Monday, 8 October 2007

A film set or two














Loch Ossian on a good day
(photo Colin Baird)


A film set or two

Twice in a month I find myself stumbling into the set of a major feature film.


Film One

The first was in Toronto. It was our last day in Canada and having eaten mounds of wholesome Canadian food for two weeks the seams of my jeans were beginning to fray. We bought fresh peaches and bananas in St Lawrence Market and relaxed on a nearby park bench to slurp our fruit and watch Toronto at play. The park was busy. Young lads slept on blankets next to some electrical equipment, there was a table strewn with the wreckage of a picnic lunch. Two well made up ladies lounged in director’s chairs. Nothing too unusual. Our bench faced the street, the one of the occupants of a parked black sedan jumped out and made way for two dark haired men wearing black overcoat – an odd choice of garb considering it was 27C. A couple of police officers stood in the road to hold traffic, people with headsets buzzed around us. They began to build a metal frame at our feet on which they erected an expensive looking movie camera. I asked one of the techies should we move, no it was OK – we were not in their ‘wedge’, we moved anyway, to the next bench. From there we watched a company of about thirty bodies labour for over an hour to rehearse and execute what looked like twenty seconds of dialogue taking place in the black sedan. The film, we were told, was a feature called Target.


Better than a flask of tea













Film Two

This film set was less unusual considering where I was. On Saturday morning I met twenty odd hearty mountaineers from The Ochil Mountaineering Club for the auspicious occasion of Mhari’s Munro Compleation. It is traditional among hill walkers to invite a large party of friends and family to join you complete a round of all 284 Munros (mountains in Scotland over three thousand feet high). Mhari had chosen Ben na Lap as the finale to her round.

The happy rabble invaded the West Highland Line train at Crianlarich and travelled through mist and rain to alight at the remotest station in Britain, Corrour. This is the station that made a cameo appearance in the film Trainspotting. The station is situated about half a mile from Loch Ossian Youth Hostel, on the west bank of Loch Ossian. The loch is ringed by ribs of high mountains, including our hit for the day. At the eastern end of the loch, past the impressive lodge built for the Tetra Pak heiress Ms Rausling, is the gateway to another stunning range of mountains. This place is my favourite place in the whole wide world. There are no public roads. The only access to this unique setting is by railway, foot or land rover track.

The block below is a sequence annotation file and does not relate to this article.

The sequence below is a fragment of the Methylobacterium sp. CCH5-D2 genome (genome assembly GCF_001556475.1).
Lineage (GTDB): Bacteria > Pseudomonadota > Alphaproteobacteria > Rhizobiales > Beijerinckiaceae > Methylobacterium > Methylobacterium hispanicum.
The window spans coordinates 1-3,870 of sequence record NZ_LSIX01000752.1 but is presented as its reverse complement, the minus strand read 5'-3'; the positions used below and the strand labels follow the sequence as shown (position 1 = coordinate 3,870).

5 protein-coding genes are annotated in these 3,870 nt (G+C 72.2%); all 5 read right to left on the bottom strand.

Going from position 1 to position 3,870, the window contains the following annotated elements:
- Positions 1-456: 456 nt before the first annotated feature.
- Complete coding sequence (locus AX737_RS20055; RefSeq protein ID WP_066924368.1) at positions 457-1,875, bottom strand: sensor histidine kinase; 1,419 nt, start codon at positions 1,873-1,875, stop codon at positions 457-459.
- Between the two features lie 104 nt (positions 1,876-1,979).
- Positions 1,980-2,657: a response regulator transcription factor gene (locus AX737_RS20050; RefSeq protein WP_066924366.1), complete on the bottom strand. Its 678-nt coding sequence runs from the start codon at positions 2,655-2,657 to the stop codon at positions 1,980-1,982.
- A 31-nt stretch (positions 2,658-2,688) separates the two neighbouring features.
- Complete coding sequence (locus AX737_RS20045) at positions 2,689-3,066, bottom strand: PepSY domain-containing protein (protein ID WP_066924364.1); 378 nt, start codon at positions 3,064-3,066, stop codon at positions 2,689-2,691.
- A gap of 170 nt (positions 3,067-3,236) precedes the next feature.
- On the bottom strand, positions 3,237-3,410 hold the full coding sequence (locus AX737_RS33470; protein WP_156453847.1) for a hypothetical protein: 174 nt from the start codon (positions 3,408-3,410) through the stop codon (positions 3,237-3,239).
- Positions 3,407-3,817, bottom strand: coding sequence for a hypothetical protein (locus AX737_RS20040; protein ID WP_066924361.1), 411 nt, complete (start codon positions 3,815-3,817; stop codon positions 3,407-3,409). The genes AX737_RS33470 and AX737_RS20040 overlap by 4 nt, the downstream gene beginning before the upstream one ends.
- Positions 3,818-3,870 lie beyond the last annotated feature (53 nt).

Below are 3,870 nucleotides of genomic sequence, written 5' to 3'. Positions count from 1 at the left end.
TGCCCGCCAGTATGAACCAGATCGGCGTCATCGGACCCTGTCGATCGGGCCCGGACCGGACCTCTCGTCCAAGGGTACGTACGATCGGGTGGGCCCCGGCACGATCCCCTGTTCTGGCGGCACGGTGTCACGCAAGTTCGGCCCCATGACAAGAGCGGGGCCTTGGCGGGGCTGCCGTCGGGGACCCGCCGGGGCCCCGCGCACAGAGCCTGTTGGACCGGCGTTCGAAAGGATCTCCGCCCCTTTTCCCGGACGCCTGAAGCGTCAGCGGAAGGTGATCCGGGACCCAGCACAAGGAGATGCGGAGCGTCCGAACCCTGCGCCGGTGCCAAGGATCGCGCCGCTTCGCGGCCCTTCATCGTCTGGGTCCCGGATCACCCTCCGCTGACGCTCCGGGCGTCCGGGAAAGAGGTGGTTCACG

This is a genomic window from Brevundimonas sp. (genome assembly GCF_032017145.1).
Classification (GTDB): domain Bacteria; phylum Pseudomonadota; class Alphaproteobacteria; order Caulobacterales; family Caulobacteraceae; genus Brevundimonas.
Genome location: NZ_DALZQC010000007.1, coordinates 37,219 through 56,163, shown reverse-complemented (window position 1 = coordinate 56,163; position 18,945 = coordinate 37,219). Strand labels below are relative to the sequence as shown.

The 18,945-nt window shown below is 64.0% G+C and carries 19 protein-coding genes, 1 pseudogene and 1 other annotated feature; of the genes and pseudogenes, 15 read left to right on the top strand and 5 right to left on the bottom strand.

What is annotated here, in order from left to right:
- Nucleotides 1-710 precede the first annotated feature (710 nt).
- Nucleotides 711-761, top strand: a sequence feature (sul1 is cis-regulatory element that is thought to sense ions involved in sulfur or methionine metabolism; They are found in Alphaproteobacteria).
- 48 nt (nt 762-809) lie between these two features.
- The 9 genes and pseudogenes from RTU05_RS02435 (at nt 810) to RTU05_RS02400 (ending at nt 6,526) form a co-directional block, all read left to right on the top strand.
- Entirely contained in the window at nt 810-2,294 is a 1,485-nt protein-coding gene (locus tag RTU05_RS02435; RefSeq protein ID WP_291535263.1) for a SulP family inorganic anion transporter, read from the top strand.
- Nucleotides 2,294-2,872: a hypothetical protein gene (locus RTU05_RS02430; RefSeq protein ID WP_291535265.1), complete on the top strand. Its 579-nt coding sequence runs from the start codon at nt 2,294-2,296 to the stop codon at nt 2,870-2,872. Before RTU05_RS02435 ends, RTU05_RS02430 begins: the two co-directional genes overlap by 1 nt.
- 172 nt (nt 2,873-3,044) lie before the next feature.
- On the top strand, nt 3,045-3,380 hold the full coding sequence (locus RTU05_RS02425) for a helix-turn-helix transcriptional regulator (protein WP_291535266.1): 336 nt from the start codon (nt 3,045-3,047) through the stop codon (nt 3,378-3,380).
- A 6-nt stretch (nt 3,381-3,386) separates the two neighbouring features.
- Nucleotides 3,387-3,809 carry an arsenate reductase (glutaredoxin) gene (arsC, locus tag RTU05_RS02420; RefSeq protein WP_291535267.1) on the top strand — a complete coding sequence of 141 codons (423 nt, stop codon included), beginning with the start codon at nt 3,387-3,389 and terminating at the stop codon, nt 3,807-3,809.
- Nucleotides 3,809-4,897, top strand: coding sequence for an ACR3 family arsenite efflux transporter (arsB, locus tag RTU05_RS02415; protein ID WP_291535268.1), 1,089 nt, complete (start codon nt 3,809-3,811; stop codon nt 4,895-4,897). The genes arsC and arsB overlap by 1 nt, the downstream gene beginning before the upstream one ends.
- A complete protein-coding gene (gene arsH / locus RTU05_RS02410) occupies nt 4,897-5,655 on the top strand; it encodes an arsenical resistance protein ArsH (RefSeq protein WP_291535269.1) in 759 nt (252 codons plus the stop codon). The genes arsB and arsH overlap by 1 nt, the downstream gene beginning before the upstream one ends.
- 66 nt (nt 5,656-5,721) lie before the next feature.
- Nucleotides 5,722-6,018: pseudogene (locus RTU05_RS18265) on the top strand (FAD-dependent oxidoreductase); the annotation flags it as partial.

Our party was cheery despite the rain, but I felt vexed for the number of folks who were new to the area and could not experience the full wonder that lay behind the murk. We were accompanied throughout the day by the sound of a helicopter.

The summit was bagged in record slow time which is also traditional for this hill because our train back was not until evening. Champagne corks popped into the mist, paper cups fizzed with bubbly and whisky, and hasty sandwiches were scoffed before the damp and cold drove us back downhill. Fine views and the mystery of the helicopter were revealed below the clag. Puffing down the track was the steam train we had spotted earlier at Rannoch Station, The Hogwarts Express.

The word at the station was that the train was being filmed for the next Harry Potter film and the passengers for the four or five trips this train made up and down the line were the children from Lochaber’s schools. We received a fine wave from them as they made their final chug past on the way back to Fort William

This remote station is lucky to have a tea room to soothe the weary traveller during his wait for the homebound train, unfortunately the lady who runs this establishment does not appear to enjoy the custom. When I entered the cosy wee tearoom intent on buying a beer, this scary lady looked at me as if I were a bailiff come to clear the land. Her gruff manner increased with each subsequent arrival and I took pleasure informing the crabbit hostess that more custom was on the way.

It is a pity the welcome is not friendly; the tearoom must have few visitors for trains are few and hill walkers must be the primary trade. With almost an hour to kill before the train I took my drink outside and ate the food left in my rucksack.



Hogwarts Express and Holly (the dog)


3 comments:

Tempest in a Teapot said...

Back when we lived in Halifax, movies disturbed traffic all the time. My husband woke up at 2:30 one morning to find the cemetery next door completely lit and full of people wearing headsets. Another time Tom Selleck spent an entire afternoon sprinting down our block to get just the right shot. Kind of takes the magic out of films.

But my cynical demeanor may have slipped had I spotted the Hogwarts Express! Do you suppose you were near Hogwarts, then? Apparently it's somewhere north of Edinburgh and possibly closer to Aberdeen. The films aren't nearly as exciting as the books, in my opinion, but the set design has always been fabulous.

moira said...

Hi I dont know where Hogwarts school is but the famous Glenfinnan Viaduct, which has appeared in many of the films is on this West Highland Line just north of Fort Willaim. The train journey is famed as being one of the most scenic in the world.

Moira

Oprah said...

Thanks for writing this.